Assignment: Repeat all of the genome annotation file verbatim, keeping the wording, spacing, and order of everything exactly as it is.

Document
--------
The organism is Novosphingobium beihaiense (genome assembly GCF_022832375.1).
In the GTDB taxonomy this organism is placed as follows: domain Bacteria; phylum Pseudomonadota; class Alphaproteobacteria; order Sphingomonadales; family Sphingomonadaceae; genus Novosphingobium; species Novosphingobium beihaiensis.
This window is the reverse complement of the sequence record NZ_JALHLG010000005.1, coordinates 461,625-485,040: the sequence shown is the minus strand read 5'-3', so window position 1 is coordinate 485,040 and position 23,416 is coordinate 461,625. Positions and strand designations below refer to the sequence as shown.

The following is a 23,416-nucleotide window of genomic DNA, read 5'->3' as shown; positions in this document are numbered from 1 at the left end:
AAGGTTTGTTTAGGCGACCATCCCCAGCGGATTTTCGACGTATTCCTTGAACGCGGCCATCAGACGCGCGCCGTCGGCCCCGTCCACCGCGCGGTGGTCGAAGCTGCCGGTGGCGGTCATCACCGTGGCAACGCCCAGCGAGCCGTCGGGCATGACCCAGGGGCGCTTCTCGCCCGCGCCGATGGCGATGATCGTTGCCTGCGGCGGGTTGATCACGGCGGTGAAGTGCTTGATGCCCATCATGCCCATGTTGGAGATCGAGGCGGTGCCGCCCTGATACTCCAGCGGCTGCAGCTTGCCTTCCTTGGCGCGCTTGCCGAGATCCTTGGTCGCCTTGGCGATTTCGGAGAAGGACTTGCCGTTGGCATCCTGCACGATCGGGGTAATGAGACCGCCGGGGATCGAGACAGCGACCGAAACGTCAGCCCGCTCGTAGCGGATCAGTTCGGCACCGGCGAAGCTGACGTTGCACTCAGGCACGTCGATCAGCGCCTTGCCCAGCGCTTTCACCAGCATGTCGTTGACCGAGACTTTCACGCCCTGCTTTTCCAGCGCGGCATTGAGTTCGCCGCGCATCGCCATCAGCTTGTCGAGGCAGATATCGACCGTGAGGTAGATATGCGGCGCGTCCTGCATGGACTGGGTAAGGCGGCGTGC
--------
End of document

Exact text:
The organism is Novosphingobium beihaiense (genome assembly GCF_022832375.1).
In the GTDB taxonomy this organism is placed as follows: domain Bacteria; phylum Pseudomonadota; class Alphaproteobacteria; order Sphingomonadales; family Sphingomonadaceae; genus Novosphingobium; species Novosphingobium beihaiensis.
This window is the reverse complement of the sequence record NZ_JALHLG010000005.1, coordinates 461,625-485,040: the sequence shown is the minus strand read 5'-3', so window position 1 is coordinate 485,040 and position 23,416 is coordinate 461,625. Positions and strand designations below refer to the sequence as shown.

The following is a 23,416-nucleotide window of genomic DNA, read 5'->3' as shown; positions in this document are numbered from 1 at the left end:
AAGGTTTGTTTAGGCGACCATCCCCAGCGGATTTTCGACGTATTCCTTGAACGCGGCCATCAGACGCGCGCCGTCGGCCCCGTCCACCGCGCGGTGGTCGAAGCTGCCGGTGGCGGTCATCACCGTGGCAACGCCCAGCGAGCCGTCGGGCATGACCCAGGGGCGCTTCTCGCCCGCGCCGATGGCGATGATCGTTGCCTGCGGCGGGTTGATCACGGCGGTGAAGTGCTTGATGCCCATCATGCCCATGTTGGAGATCGAGGCGGTGCCGCCCTGATACTCCAGCGGCTGCAGCTTGCCTTCCTTGGCGCGCTTGCCGAGATCCTTGGTCGCCTTGGCGATTTCGGAGAAGGACTTGCCGTTGGCATCCTGCACGATCGGGGTAATGAGACCGCCGGGGATCGAGACAGCGACCGAAACGTCAGCCCGCTCGTAGCGGATCAGTTCGGCACCGGCGAAGCTGACGTTGCACTCAGGCACGTCGATCAGCGCCTTGCCCAGCGCTTTCACCAGCATGTCGTTGACCGAGACTTTCACGCCCTGCTTTTCCAGCGCGGCATTGAGTTCGCCGCGCATCGCCATCAGCTTGTCGAGGCAGATATCGACCGTGAGGTAGATATGCGGCGCGTCCTGCATGGACTGGGTAAGGCGGCGTGC